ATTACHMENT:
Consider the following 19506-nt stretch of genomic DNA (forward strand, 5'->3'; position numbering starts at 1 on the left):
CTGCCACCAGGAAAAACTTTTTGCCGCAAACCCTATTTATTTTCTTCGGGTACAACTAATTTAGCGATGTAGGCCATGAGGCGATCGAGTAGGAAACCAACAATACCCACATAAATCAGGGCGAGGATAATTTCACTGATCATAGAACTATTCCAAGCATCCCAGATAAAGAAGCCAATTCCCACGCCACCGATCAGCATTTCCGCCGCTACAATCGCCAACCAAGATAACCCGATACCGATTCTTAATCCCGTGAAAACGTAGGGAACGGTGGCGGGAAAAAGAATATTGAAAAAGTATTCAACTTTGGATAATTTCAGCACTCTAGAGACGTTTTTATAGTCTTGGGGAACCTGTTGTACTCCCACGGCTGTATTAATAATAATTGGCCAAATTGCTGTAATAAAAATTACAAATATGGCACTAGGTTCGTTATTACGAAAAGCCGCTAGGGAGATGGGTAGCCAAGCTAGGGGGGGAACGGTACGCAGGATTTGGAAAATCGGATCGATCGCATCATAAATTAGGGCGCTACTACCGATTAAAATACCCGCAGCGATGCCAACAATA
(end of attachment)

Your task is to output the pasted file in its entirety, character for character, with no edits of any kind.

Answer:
Consider the following 19506-nt stretch of genomic DNA (forward strand, 5'->3'; position numbering starts at 1 on the left):
CTGCCACCAGGAAAAACTTTTTGCCGCAAACCCTATTTATTTTCTTCGGGTACAACTAATTTAGCGATGTAGGCCATGAGGCGATCGAGTAGGAAACCAACAATACCCACATAAATCAGGGCGAGGATAATTTCACTGATCATAGAACTATTCCAAGCATCCCAGATAAAGAAGCCAATTCCCACGCCACCGATCAGCATTTCCGCCGCTACAATCGCCAACCAAGATAACCCGATACCGATTCTTAATCCCGTGAAAACGTAGGGAACGGTGGCGGGAAAAAGAATATTGAAAAAGTATTCAACTTTGGATAATTTCAGCACTCTAGAGACGTTTTTATAGTCTTGGGGAACCTGTTGTACTCCCACGGCTGTATTAATAATAATTGGCCAAATTGCTGTAATAAAAATTACAAATATGGCACTAGGTTCGTTATTACGAAAAGCCGCTAGGGAGATGGGTAGCCAAGCTAGGGGGGGAACGGTACGCAGGATTTGGAAAATCGGATCGATCGCATCATAAATTAGGGCGCTACTACCGATTAAAATACCCGCAGCGATGCCAACAATA